I want to be in a place where my happiness and sense of worth exists without reference to what he is doing or what he has, but I am not there yet.  I am strong enough that I have resisted allowing this petty competition of his to suck me in to his game, but not strong enough to have his game not bother me.   I have refused to compete:  I have not grabbed some “good enough” guy and set up house, just to spite my ex.  And I have resisted the desire to arrive at one of the school functions with my handsome, strapping 30-year-old male friend and watch my ex’s jaw drop, but that doesn’t mean I don’t fantasize about it.  Hey, I’m only human, after all.

So, for now, I shall bear his smirky smiles and condescending insinuations as best I can.  And I will continue my journey of personal growth and experience and development.  And I will hope against hope that someday, somewhere, somehow, I will have the opportunity to see his smirk fade and his jaw drop and that I will have the grace and decency to pretend not to notice.

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speaking your truth, gracefully

I have learned with age that sometimes we measure our progress in this life not by our successes, but by how gracefully we handle our failures.  I endeavored — and for the most part prevailed, I believe — to walk out of my marriage with as much grace as possible.  I have broken up with friends and walked away with my head held high while they hurled venomous insults at my retreating figure.  Sometimes, I have discovered, dignity is all we have left when everything else has crumbled.

My therapist spends a lot of time talking about “speaking your truth.”  This is a mighty hard one for a lot of women, myself included.  Being able to calmly and clearly state your needs and boundaries and feelings, without playing games or manipulating or succumbing to the victim role…. well, it’s not easy.  But under her kind and gentle tutelage, I am gradually learning its profound value.

Today, I finally spoke my truth — cleanly and clearly and gently and without drama or accusation — to the man who has been in my life, off and on, for 7 months.  I was finally able to say to him that I cannot date as we have been.  That I like him too much to keep things casual and that dating in this manner is neither who I really am or what I want at this point.  That I understand that he is in a different place and that his feelings for me are not strong enough to prompt a commitment.  That I would never want to be in a commitment with someone who didn’t offer it freely and willingly and with an open heart.  That I don’t blame him; I’m not angry at him.  That I recognize that he has done nothing to mislead me or intentionally hurt me.  That people simply can’t control their feelings; sometimes “it’s” there, and sometimes not. That I’ve been in his position before and had to deliver this same conversation in reverse to men I’ve dated.  And finally, that because I am not enough for him at this point, he should date other women, but not date me.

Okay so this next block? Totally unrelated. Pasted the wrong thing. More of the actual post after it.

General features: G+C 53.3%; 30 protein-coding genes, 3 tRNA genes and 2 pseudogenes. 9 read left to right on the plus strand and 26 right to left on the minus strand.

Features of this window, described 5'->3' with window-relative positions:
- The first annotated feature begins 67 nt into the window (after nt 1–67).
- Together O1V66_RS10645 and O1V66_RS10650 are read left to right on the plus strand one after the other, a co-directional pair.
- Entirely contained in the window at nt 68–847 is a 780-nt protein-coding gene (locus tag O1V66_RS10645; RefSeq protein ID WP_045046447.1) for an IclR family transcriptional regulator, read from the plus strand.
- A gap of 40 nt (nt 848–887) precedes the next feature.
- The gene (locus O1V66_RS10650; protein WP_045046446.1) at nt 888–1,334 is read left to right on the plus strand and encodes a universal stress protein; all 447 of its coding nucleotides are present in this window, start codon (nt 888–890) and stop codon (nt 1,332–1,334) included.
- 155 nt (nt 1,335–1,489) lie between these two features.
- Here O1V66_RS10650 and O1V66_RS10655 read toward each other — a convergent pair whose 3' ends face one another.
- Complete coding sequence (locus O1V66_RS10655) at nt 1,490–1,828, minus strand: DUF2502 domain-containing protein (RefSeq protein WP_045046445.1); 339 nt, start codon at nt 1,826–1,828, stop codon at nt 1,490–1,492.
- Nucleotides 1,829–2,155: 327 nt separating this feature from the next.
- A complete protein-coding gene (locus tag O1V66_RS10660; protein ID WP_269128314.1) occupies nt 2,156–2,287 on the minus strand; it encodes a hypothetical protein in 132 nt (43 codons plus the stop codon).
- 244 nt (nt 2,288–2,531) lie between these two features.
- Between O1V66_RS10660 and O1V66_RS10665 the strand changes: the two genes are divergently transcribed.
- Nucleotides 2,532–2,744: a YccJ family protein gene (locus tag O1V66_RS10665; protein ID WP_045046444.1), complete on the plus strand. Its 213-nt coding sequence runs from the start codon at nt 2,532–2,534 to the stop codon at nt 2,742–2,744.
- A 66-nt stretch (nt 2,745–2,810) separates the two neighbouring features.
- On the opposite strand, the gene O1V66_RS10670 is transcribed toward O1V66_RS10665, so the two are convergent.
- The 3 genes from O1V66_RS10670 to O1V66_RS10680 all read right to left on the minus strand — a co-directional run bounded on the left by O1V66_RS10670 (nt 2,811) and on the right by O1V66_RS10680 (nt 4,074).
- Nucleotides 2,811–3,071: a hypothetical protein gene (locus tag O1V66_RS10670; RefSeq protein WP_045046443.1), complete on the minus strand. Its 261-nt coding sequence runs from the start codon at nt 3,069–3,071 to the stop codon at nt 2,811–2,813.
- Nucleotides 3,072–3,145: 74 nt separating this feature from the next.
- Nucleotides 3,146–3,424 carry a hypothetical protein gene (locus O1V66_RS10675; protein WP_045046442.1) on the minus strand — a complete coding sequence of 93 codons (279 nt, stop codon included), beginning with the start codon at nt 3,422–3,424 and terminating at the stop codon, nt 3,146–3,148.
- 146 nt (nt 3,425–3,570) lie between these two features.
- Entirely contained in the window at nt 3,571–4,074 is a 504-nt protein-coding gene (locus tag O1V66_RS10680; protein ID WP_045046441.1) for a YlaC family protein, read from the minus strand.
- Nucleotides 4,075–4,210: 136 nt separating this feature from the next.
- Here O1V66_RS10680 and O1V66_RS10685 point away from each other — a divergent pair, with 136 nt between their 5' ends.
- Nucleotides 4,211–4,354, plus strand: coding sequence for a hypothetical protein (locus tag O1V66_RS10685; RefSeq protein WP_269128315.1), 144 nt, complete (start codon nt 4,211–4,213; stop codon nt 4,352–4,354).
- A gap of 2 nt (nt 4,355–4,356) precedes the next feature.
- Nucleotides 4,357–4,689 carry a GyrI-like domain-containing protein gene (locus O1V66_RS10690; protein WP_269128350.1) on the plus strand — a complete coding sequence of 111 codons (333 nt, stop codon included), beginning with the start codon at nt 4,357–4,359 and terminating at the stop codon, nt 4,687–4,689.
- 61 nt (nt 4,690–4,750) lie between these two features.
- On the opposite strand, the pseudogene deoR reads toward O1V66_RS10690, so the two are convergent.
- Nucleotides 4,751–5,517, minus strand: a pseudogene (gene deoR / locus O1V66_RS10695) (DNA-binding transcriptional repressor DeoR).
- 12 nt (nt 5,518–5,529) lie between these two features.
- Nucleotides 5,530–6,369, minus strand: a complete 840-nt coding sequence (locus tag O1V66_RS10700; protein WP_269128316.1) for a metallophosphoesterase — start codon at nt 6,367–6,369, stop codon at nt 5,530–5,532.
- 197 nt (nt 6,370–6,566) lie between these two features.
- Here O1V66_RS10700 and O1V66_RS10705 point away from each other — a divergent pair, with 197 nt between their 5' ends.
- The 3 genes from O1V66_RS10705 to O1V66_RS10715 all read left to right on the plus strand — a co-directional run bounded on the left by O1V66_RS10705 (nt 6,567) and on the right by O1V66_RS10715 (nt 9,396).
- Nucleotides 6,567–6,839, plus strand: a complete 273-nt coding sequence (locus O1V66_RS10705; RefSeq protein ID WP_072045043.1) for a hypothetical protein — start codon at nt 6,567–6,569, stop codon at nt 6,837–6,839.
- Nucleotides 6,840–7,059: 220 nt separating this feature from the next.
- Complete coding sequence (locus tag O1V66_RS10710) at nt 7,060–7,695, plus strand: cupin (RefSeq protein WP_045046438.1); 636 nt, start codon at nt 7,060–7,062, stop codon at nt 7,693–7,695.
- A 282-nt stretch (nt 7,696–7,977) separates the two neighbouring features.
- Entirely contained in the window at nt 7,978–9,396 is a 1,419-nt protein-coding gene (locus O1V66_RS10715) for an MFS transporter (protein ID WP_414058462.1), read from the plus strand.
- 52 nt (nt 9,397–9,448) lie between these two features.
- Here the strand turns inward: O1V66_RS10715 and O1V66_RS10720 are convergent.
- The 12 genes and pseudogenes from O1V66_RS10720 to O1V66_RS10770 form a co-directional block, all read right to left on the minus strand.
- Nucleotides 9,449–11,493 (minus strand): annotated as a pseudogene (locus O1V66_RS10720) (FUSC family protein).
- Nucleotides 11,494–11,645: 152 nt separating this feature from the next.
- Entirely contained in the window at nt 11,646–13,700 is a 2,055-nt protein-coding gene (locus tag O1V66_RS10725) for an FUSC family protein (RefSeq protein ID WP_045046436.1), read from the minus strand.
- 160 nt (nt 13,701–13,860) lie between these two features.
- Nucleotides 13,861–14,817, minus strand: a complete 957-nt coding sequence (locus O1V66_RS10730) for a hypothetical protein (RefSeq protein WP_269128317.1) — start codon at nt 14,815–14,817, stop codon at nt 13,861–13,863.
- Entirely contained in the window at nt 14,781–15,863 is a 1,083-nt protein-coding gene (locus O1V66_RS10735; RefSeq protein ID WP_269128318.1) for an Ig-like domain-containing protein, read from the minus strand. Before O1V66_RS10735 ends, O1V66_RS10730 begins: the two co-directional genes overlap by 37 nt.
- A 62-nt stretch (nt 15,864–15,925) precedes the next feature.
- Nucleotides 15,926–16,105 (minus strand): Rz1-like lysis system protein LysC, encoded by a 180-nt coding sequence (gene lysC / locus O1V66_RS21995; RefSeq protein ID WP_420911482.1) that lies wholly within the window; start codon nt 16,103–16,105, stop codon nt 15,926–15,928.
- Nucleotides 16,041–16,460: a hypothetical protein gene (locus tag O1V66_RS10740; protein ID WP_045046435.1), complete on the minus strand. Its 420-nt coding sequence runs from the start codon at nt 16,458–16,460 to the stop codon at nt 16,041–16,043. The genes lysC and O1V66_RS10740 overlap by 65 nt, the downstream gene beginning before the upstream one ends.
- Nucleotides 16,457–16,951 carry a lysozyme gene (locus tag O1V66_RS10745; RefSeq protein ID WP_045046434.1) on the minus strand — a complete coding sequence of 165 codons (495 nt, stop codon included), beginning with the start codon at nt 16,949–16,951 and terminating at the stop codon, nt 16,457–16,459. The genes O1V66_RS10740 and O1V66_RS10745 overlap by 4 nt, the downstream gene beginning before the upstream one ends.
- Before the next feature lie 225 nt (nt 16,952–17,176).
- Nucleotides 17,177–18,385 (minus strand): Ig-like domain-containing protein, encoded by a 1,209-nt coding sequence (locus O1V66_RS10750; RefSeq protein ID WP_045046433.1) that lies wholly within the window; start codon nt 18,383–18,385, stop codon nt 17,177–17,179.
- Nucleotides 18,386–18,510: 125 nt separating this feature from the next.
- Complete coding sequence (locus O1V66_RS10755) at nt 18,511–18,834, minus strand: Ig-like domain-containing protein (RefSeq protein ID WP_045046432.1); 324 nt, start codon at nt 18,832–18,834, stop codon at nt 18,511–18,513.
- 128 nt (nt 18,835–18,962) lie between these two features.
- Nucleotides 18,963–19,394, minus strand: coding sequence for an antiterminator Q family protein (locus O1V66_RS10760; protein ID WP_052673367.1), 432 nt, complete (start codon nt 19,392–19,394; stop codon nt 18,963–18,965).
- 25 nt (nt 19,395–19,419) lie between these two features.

None of this was easy to say.  There is, beneath these admissions, a painful humiliation that, if permitted, could easily swallow me whole and munch on my self-confidence for dessert.

I didn’t want to say these things.  What I wanted to say was, “Sure, let’s keep dating your way.  That way I don’t have to let go of you and tell you goodbye forever and run into you someday with some beautiful woman on your arm.”  But saying those things would have dug me further into a falsehood on which I was already beginning to choke.

So I had to say these things.  I cannot make him feel more for me, nor me less for him.  I cannot continue to date him as I have been and have it eat away at my self-esteem.  I only had two roads before me, and I chose the high one.  And by doing so, I salvaged from the wreckage of our relationship some modicum of dignity, some piece of respect for myself and for him, that will hopefully enable me to put this relationship into the “It Just Didn’t Work Out” column, rather than the “What a Fucking Mistake THAT Was” column.

At the close of our conversation, he said he needed to do some “soul searching,” and I know that I will hear from him again someday.  But I don’t anticipate a different end to the conversation.  My life is not a Hollywood movie where it takes Richard Gere just a short barefoot romp in the grass to realize that Julia Roberts is simply too amazing to let go of.  No, in real life, more often than not, they let you go.

We had a second chance, my guy and I.  But sometimes second chances are just a chance to find out that the only possible outcome for you is the outcome you got the first time.  The only difference this time is that I spoke my truth.  Gracefully.